The story of a puppy on a doorstep
Many long years ago, soon after I was first married, we lived in an apartment near the center of Harare, Zimbabwe's capital city. It was a tiny place on the second floor, with just four rooms, a living room, bedroom, bathroom and kitchen, but we were young and it was sufficient for the two of us.
We had no thoughts of keeping any pets, although there was one old and battle-scarred cat who would visit us occasionally, stay a few days, and then be gone. So, when a puppy turned up on our doorstep one night, we knew that we could not keep him, even if we were unable to trace his true owner. One thing was certain - there was no way we could just ignore him. He seemed to have taken a liking to us and, apart from anything else, he looked like the cover photo to this story.
Could you say no to those eyes? We couldn't either and took him in for the night, instituting a search for his owner the next day. In fact, the search lasted several days but turned up nothing; no-one would admit to ownership and it was as if the little fellow had been sent to us from another dimension without a return address.
It was clear that we would have to find a home for him. After a few moments' thought on this, an evil scheme began to hatch in my mind. My father's dog, Rufus, had died a little while back and my mother, heartbroken, had sworn she would never have another dog. I knew that my father was a great one for dogs, however, and that, if I went about it in the right way, I should be able to persuade him to take the pup.
The secret was in the breed of our little house guest. Looking at his color and the size of his paws, it seemed to me that we had a Doberman Pinscher on our hands. This was fortunate indeed, for my father would only ever consider certain types of dog and the Doberman would fit his criteria pretty well. I phoned him one evening.
"Hi Dad, it's me."
"Hello, Beholden*, what's up?"
"Well, I may have a small present for you."
"A present? It's not my birthday."
"I know that but I think you might like this anyway. A pup turned up at our flat a few days ago."
"A dog? Oh no, you know how your mother feels about that. A stray, is it?"
"Yes and we've tried everything to find out whose it is but no luck."
"What is it? A mutt?"
"That's the thing, Dad. I think it's a Doberman."
"Oh, a Doberman, hey? What makes you so sure?"
"Well, the color is right and he has big paws."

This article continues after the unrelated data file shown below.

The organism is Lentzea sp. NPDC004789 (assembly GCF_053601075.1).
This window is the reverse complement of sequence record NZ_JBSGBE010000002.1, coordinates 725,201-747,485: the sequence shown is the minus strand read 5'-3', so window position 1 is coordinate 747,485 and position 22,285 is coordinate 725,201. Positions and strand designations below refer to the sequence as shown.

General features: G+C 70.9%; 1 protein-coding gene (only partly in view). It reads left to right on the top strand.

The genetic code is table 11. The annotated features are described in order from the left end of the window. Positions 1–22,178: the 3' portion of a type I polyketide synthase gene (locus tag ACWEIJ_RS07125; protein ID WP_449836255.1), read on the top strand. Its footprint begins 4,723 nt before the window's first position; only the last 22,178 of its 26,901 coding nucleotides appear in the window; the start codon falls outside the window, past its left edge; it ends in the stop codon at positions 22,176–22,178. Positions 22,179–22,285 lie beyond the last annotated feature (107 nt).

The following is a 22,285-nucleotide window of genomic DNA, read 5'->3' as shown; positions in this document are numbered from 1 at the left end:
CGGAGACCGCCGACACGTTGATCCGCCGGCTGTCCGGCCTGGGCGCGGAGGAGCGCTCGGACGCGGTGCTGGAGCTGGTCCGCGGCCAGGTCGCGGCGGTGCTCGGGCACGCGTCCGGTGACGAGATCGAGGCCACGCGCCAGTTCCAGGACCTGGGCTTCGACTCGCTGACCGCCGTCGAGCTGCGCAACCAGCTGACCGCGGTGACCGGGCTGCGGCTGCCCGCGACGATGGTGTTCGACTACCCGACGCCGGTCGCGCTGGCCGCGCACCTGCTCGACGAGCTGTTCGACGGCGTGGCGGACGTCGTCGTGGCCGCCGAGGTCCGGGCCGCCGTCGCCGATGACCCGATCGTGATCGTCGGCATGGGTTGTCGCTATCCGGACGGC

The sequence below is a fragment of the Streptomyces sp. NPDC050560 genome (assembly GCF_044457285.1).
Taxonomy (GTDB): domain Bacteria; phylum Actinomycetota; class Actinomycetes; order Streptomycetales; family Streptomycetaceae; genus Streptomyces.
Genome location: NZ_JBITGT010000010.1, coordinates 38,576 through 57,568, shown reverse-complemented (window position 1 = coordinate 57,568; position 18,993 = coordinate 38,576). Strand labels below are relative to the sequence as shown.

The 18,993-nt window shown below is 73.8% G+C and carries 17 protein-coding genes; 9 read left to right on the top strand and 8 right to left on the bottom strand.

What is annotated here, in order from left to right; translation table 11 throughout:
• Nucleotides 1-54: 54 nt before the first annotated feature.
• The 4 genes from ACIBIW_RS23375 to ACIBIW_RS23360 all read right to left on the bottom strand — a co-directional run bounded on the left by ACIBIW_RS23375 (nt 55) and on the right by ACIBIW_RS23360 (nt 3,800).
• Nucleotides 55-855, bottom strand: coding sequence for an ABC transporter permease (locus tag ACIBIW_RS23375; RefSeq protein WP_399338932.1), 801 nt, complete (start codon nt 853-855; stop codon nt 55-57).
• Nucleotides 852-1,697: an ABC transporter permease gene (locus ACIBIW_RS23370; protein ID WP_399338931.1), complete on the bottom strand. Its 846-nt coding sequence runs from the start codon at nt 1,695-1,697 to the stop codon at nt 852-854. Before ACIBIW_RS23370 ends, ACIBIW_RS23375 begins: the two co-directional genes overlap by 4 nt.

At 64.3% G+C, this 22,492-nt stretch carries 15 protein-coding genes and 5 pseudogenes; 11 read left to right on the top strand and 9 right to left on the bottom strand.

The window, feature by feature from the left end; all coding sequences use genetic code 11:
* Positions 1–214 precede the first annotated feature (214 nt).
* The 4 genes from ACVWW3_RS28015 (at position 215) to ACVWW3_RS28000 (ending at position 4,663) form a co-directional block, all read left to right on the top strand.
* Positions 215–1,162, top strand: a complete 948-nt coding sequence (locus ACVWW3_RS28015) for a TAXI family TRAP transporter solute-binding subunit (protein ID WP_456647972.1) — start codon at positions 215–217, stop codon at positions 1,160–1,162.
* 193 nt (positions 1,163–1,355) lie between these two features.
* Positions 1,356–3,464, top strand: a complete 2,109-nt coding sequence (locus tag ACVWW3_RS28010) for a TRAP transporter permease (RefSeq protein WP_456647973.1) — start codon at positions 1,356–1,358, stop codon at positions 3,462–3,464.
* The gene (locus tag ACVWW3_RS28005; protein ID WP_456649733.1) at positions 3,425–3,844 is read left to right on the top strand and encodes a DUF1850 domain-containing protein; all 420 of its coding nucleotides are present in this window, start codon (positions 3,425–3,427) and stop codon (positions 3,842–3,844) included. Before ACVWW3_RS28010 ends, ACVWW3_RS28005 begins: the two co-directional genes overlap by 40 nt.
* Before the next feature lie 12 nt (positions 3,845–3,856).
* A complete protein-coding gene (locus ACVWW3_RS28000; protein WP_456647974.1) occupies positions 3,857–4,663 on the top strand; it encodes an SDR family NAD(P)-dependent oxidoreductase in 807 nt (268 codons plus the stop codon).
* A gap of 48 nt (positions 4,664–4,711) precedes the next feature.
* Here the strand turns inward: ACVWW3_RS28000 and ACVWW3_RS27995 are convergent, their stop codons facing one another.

"Hmmm. Tell you what, I'll have a word with Gwynnie and see if I can work something out..."
He was around to pick up the puppy about an hour later.
I was quite pleased with myself at having found a good home for the dog, especially as my father had taken my suggestion of a name for him. We called him Gunter; after all, the Doberman is a German breed and I thought Gunter a suitably German name.
A few weeks later my father mentioned that the pup did not seem to be growing much. I told him to give it time; who knows how long a Doberman takes to grow up? He seemed unsure but was prepared to wait. And so it went for a few weeks: the occasional grumble about the puppy not growing but no question of not keeping it.
It was several months later when I was visiting my parents that my father pronounced his verdict. "It's not a Doberman at all," he said to me one day. "If you ask me, the damn thing's a Manchester Terrier".
I had no idea what a Manchester Terrier was and asked him what they looked like. He pointed at the dog lying at his feet. "Like that," he said. It was obvious now that Gunter just wasn't going to get any bigger - he was an adult dog already. I couldn't help it; I burst out laughing. By that time my mother had taken a liking to Gunter and he had become part of the family. My father was stuck with him and knew it.
And so, for many years, Gunter was the family dog. My father eventually got over his disappointment but he was never as keen on his Manchester Terrier as he was on the other rough, tough dogs he'd owned before. In some ways Gunter was a sad case; he must have had rough treatment before he found us for he was always a little cowed as though expecting to be beaten. But his efforts to please were so comical that everyone liked him, even my father admitting on rare occasions that "the dog isn't really so bad".
I'm not sure that he ever forgave me for putting one over him, however, even if it was unintentional. Well, slightly unintentional; Gunter's paws weren't all that big, after all.
Word Count: 860
* Okay, my real name's not Beholden but I prefer the assumed one.